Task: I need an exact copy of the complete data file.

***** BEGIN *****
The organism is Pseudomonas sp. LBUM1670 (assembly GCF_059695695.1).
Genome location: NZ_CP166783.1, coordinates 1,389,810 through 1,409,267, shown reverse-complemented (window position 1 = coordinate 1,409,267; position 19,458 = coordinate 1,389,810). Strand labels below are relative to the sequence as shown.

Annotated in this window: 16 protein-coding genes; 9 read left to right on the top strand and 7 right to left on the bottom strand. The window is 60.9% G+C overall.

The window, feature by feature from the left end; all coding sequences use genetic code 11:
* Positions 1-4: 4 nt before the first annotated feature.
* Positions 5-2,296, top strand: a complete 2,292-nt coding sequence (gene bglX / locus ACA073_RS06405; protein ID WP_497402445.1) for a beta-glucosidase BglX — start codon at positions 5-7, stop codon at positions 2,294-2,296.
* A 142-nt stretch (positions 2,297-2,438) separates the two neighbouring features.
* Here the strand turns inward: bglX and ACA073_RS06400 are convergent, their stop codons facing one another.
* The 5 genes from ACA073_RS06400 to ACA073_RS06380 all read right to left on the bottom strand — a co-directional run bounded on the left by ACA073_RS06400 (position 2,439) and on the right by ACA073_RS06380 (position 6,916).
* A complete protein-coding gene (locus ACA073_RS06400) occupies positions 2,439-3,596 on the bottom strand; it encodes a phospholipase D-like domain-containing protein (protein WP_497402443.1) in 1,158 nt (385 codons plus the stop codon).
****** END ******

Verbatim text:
The organism is Pseudomonas sp. LBUM1670 (assembly GCF_059695695.1).
Genome location: NZ_CP166783.1, coordinates 1,389,810 through 1,409,267, shown reverse-complemented (window position 1 = coordinate 1,409,267; position 19,458 = coordinate 1,389,810). Strand labels below are relative to the sequence as shown.

Annotated in this window: 16 protein-coding genes; 9 read left to right on the top strand and 7 right to left on the bottom strand. The window is 60.9% G+C overall.

The window, feature by feature from the left end; all coding sequences use genetic code 11:
* Positions 1-4: 4 nt before the first annotated feature.
* Positions 5-2,296, top strand: a complete 2,292-nt coding sequence (gene bglX / locus ACA073_RS06405; protein ID WP_497402445.1) for a beta-glucosidase BglX — start codon at positions 5-7, stop codon at positions 2,294-2,296.
* A 142-nt stretch (positions 2,297-2,438) separates the two neighbouring features.
* Here the strand turns inward: bglX and ACA073_RS06400 are convergent, their stop codons facing one another.
* The 5 genes from ACA073_RS06400 to ACA073_RS06380 all read right to left on the bottom strand — a co-directional run bounded on the left by ACA073_RS06400 (position 2,439) and on the right by ACA073_RS06380 (position 6,916).
* A complete protein-coding gene (locus ACA073_RS06400) occupies positions 2,439-3,596 on the bottom strand; it encodes a phospholipase D-like domain-containing protein (protein WP_497402443.1) in 1,158 nt (385 codons plus the stop codon).